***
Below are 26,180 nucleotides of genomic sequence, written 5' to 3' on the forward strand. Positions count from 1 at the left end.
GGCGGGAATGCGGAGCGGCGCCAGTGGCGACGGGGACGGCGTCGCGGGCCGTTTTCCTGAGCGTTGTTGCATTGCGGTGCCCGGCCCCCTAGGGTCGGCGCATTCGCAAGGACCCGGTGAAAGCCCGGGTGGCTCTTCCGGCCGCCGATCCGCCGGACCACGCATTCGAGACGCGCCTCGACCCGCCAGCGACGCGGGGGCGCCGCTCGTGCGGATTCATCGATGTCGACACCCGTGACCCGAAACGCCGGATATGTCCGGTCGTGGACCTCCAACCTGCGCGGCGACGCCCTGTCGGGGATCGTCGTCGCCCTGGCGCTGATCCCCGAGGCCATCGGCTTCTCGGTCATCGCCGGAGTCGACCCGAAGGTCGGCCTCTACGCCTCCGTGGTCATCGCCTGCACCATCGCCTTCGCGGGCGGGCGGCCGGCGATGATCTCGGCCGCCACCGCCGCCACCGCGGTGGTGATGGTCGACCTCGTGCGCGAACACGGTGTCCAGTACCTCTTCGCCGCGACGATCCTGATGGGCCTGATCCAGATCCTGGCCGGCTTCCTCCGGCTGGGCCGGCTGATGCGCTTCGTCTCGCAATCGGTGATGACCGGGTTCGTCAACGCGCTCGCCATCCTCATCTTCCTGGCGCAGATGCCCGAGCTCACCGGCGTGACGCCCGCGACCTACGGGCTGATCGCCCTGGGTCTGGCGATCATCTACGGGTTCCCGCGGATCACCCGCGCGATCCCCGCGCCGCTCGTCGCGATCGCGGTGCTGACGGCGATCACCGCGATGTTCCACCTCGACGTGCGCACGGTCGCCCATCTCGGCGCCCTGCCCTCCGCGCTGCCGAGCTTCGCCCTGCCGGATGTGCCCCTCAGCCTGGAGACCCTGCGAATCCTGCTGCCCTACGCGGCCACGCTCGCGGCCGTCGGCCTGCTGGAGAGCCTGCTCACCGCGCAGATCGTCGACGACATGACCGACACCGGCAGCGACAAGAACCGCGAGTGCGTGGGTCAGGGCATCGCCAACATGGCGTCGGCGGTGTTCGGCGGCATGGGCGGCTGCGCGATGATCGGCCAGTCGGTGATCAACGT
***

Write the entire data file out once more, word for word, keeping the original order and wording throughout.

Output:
Below are 26,180 nucleotides of genomic sequence, written 5' to 3' on the forward strand. Positions count from 1 at the left end.
GGCGGGAATGCGGAGCGGCGCCAGTGGCGACGGGGACGGCGTCGCGGGCCGTTTTCCTGAGCGTTGTTGCATTGCGGTGCCCGGCCCCCTAGGGTCGGCGCATTCGCAAGGACCCGGTGAAAGCCCGGGTGGCTCTTCCGGCCGCCGATCCGCCGGACCACGCATTCGAGACGCGCCTCGACCCGCCAGCGACGCGGGGGCGCCGCTCGTGCGGATTCATCGATGTCGACACCCGTGACCCGAAACGCCGGATATGTCCGGTCGTGGACCTCCAACCTGCGCGGCGACGCCCTGTCGGGGATCGTCGTCGCCCTGGCGCTGATCCCCGAGGCCATCGGCTTCTCGGTCATCGCCGGAGTCGACCCGAAGGTCGGCCTCTACGCCTCCGTGGTCATCGCCTGCACCATCGCCTTCGCGGGCGGGCGGCCGGCGATGATCTCGGCCGCCACCGCCGCCACCGCGGTGGTGATGGTCGACCTCGTGCGCGAACACGGTGTCCAGTACCTCTTCGCCGCGACGATCCTGATGGGCCTGATCCAGATCCTGGCCGGCTTCCTCCGGCTGGGCCGGCTGATGCGCTTCGTCTCGCAATCGGTGATGACCGGGTTCGTCAACGCGCTCGCCATCCTCATCTTCCTGGCGCAGATGCCCGAGCTCACCGGCGTGACGCCCGCGACCTACGGGCTGATCGCCCTGGGTCTGGCGATCATCTACGGGTTCCCGCGGATCACCCGCGCGATCCCCGCGCCGCTCGTCGCGATCGCGGTGCTGACGGCGATCACCGCGATGTTCCACCTCGACGTGCGCACGGTCGCCCATCTCGGCGCCCTGCCCTCCGCGCTGCCGAGCTTCGCCCTGCCGGATGTGCCCCTCAGCCTGGAGACCCTGCGAATCCTGCTGCCCTACGCGGCCACGCTCGCGGCCGTCGGCCTGCTGGAGAGCCTGCTCACCGCGCAGATCGTCGACGACATGACCGACACCGGCAGCGACAAGAACCGCGAGTGCGTGGGTCAGGGCATCGCCAACATGGCGTCGGCGGTGTTCGGCGGCATGGGCGGCTGCGCGATGATCGGCCAGTCGGTGATCAACGT